On Mon, Sep 11, 2000 at 11:53:20PM -0700, Bryan O'Sullivan wrote:
> j> I think Greg Stein mentioned using mySQL instead of Berkeley DB. I
> j> don't know a lot about mySQL, but my understanding was that it
> j> didn't really care about recoverability much.
> MySQL only acquired support for transactions recently, and its
> developers are still quite early in the development cycle for that set
> of features. In addition, MySQL uses Berkeley DB to handle tables
> with transactional properties, so it will continue to be turtles most
> of the way down, even if you stack a rhino on top.
Woah, woah, woah.
Let's get this right. Jim questioned "recoverability". MySQL is *very*
strong on the recoverability side. I'll refer people to:
"... it makes up for it by apparently never corrupting its data files.
... In over a year of running MySQL, I haven't ever seen a single case
of database or index corruption. In the same timeframe, I have done 2 or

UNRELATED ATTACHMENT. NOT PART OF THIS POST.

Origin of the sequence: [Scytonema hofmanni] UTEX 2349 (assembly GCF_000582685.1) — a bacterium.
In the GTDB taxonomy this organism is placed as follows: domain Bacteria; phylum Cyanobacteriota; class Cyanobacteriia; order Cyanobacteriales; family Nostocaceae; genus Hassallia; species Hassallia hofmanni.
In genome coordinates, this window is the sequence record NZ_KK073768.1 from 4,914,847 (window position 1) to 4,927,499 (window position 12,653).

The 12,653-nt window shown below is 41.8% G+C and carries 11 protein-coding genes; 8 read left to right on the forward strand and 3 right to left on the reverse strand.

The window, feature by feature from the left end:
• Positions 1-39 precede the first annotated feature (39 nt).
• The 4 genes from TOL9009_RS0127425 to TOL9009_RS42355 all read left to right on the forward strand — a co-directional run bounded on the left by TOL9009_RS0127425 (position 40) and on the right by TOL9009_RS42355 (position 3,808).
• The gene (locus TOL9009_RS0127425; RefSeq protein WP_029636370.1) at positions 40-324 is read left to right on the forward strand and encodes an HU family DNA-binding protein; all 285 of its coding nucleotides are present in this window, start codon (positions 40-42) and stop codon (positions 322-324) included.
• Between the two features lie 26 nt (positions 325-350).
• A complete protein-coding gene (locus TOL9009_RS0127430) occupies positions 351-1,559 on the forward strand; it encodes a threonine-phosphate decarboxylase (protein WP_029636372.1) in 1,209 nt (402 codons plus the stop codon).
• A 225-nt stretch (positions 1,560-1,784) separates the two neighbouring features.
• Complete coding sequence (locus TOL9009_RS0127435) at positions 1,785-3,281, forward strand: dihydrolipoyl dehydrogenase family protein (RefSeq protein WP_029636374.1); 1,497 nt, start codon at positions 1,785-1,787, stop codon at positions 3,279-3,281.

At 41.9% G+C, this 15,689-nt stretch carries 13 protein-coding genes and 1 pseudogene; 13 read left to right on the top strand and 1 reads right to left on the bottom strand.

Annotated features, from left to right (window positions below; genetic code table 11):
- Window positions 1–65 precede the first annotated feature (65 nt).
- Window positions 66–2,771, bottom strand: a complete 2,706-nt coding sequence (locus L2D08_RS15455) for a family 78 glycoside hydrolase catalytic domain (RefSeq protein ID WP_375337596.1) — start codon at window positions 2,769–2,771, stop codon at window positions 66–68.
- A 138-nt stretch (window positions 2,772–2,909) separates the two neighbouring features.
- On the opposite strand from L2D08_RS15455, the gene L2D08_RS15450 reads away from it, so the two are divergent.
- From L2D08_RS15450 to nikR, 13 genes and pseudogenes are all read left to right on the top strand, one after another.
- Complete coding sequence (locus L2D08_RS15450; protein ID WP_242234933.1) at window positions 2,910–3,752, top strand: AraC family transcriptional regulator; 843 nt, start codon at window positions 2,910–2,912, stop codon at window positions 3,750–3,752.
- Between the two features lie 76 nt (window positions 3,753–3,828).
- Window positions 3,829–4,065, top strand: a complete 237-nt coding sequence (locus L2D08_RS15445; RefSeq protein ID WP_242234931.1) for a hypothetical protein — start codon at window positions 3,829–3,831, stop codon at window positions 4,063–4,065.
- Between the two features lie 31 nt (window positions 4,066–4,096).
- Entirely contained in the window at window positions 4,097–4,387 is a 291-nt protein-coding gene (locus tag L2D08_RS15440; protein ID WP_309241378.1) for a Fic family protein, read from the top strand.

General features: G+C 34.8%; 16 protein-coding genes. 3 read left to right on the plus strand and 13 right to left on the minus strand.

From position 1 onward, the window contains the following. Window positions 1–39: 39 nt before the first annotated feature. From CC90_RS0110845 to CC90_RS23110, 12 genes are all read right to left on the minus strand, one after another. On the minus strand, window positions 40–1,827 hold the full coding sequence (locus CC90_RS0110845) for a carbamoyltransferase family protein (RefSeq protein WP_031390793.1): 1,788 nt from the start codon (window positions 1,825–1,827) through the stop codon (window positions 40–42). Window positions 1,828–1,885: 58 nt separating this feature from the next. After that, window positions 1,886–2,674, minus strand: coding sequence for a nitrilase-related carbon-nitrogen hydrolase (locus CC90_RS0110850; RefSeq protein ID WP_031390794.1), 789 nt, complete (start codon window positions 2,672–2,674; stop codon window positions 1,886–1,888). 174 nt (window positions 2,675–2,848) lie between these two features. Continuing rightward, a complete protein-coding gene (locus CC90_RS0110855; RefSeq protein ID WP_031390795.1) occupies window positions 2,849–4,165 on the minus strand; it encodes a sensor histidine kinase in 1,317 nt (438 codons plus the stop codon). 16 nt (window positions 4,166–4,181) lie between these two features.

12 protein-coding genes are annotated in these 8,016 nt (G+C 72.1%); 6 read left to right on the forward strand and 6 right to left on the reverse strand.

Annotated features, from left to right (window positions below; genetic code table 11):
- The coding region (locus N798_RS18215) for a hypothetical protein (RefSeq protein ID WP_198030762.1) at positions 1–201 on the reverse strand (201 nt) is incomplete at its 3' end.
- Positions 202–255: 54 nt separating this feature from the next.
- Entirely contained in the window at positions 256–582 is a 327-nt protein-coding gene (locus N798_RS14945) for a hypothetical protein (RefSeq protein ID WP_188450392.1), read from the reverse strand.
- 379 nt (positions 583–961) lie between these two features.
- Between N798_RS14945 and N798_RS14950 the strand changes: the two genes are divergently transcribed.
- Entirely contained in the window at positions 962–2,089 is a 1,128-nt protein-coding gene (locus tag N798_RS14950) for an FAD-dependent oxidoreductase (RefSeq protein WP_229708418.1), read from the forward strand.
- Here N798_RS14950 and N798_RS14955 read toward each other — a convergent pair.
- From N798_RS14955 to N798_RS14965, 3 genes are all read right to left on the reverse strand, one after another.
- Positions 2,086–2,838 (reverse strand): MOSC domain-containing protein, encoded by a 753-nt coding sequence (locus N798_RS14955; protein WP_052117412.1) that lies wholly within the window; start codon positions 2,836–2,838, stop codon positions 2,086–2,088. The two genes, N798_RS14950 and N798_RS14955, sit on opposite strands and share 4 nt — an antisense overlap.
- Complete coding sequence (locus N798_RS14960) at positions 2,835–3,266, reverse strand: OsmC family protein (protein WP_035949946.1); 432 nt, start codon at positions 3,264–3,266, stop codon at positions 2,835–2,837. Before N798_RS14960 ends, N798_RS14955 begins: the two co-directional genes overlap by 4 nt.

3 recoveries of a couple different Postgres databases."
[ this from one of the SourceForge engineers ]
Sometimes people use "transactional" to refer to how data is placed onto the
disk. Does it save it in a safe manner? Basically, "does it retain its
The second form of "transactional" refers to transacting a group of changes.
The classic example is a credit/debit financial system. Make sure both parts
get committed, or make sure neither is committed.
The latest *development* version of MySQL now has transactions and rollbacks
of sets of changes. Only in this recent dev version does MySQL begin to use
Berkeley DB. Historically, MySQL has had its own database format. IOW, it
isn't necessarily "turtles all the way down".
So to address Jim's question: MySQL is one damn solid database, and very
fast. It does not have SQL transactions. When I brought up MySQL, it was in
reference to building the SVN FS such that SQL transactions would not be
required -- that we would be changing tables in a safe manner.
Personally, I would love to see SVN hosted on a MySQL database. That opens a
lot of doors for tools/utilities/apps, and provides a kickass SQL /
relational database to work with. But I also recognize that it will happen
post 1.0 :-)
Greg Stein, http://www.lyra.org/
Received on Sat Oct 21 14:36:08 2006